In our liturgy, the Peace acknowledges the reconciliation of the believer with God and of believers one with another. Notice that most of the time during the Eucharistic liturgy on Sunday, the Peace comes after the confession and absolution and before the altar is prepared for the Great Thanksgiving. We are symbolically acknowledging that we are in right relationship with God being at peace and harmony with one another before going to the altar. In the words of Jesus in the Gospel of Matthew (5:23, 24): “If you are offering your gift at the altar, and there remember that your brother has something against you, leave your gift there before the altar and go; first be reconciled to your brother, and then come and offer your gift.” I have even heard it suggested that we might better hand out cell phones before the Peace to give people an opportunity to put all their relationships in good order before taking the Sacrament.
So, local practice might include greeting one another in the name of the Lord through much of the congregation – this will be especially true in congregations of ten or fifteen (the larger the congregation, the fewer the people that can or should be personally addressed). It need not be intrusive and it certainly should not be a time for private conversations. I don’t see any reason for the celebrant or deacon to greet everyone or even to go down every row of seats. It is a symbolic act that should take no more than a few minutes in any congregation. It is a serious liturgical act of God’s people in preparation for receiving the Sacrament. It is also an act of joyfully acknowledging our reconciliation with God and one another. A balance can be reached through teaching and awareness. We do need to be aware that not everyone is comfortable with hugging and personal contact. Likewise, we must respect that it is not necessary to greet everyone. It is most important to greet and be at Peace with someone with whom you have had a disagreement or at enmity before coming forward for Communion. So, it is best to seek out those with whom you have a problem to Exchange the Peace of the Lord before bothering with your friends or those you love – they don’t need it.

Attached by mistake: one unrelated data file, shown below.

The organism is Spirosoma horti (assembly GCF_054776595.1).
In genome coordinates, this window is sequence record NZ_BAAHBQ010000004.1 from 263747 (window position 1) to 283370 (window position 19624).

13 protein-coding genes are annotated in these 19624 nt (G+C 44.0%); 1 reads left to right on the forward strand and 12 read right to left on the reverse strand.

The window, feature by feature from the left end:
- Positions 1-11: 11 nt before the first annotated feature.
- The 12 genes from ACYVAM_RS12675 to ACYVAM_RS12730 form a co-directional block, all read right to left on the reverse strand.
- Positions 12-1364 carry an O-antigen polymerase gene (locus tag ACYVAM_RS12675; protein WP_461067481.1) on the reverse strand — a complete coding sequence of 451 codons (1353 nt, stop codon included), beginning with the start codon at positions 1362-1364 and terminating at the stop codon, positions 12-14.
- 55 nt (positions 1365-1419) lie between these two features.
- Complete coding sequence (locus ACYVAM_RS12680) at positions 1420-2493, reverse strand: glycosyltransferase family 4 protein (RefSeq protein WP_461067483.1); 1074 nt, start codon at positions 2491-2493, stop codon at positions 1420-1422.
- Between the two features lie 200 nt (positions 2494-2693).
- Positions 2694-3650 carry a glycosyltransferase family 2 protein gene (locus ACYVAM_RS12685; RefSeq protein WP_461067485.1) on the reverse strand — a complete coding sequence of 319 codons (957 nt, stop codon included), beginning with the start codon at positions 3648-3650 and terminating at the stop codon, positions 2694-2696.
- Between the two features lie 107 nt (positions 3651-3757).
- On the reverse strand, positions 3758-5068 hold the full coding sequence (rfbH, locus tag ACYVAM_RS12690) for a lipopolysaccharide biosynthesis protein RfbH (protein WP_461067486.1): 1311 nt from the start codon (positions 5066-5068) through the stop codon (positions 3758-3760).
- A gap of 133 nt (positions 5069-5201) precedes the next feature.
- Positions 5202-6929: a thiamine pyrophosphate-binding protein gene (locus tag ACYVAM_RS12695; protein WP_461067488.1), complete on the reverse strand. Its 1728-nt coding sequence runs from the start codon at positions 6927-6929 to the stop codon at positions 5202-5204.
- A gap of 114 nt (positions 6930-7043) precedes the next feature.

Be joyful, be respectful, but please no personal conversations. Don’t worry about what others do. Don’t impose your need to greet, hug or share the Peace on someone who is uncomfortable with the intrusion (and sitting quietly at their seat). And remember, we are sharing the “Peace of the Lord” as we prepare to receive his “most precious Body and Blood.” This is not intermission or the seventh inning stretch.
For a good congregational study and discussion about the liturgy, I have made two suggestion in my “Bishop’s Reading List” for 2014. First, I recommend Liturgical Sense: The Logic of Rite by Louis Weil (Seabury Books, 2013). Weil has taught liturgical and sacramental studies at three Episcopal seminaries. He is one of the generation of scholars that shaped the current liturgical practice embodied in the Book of Common Prayer (1979). His (140-page) analysis of the liturgy and his reflection on popular practices is a worthy aid to help us review the worship habits in every local Episcopal Church in Hawaiʻi. I suggest reading it with The Liturgy Explained (New Edition) by James W. Farwell (Morehouse, 2013). These two short books (Farwell’s book has only 56 pages) could do much to enhance the style and teach the meaning of worship practices in our congregations.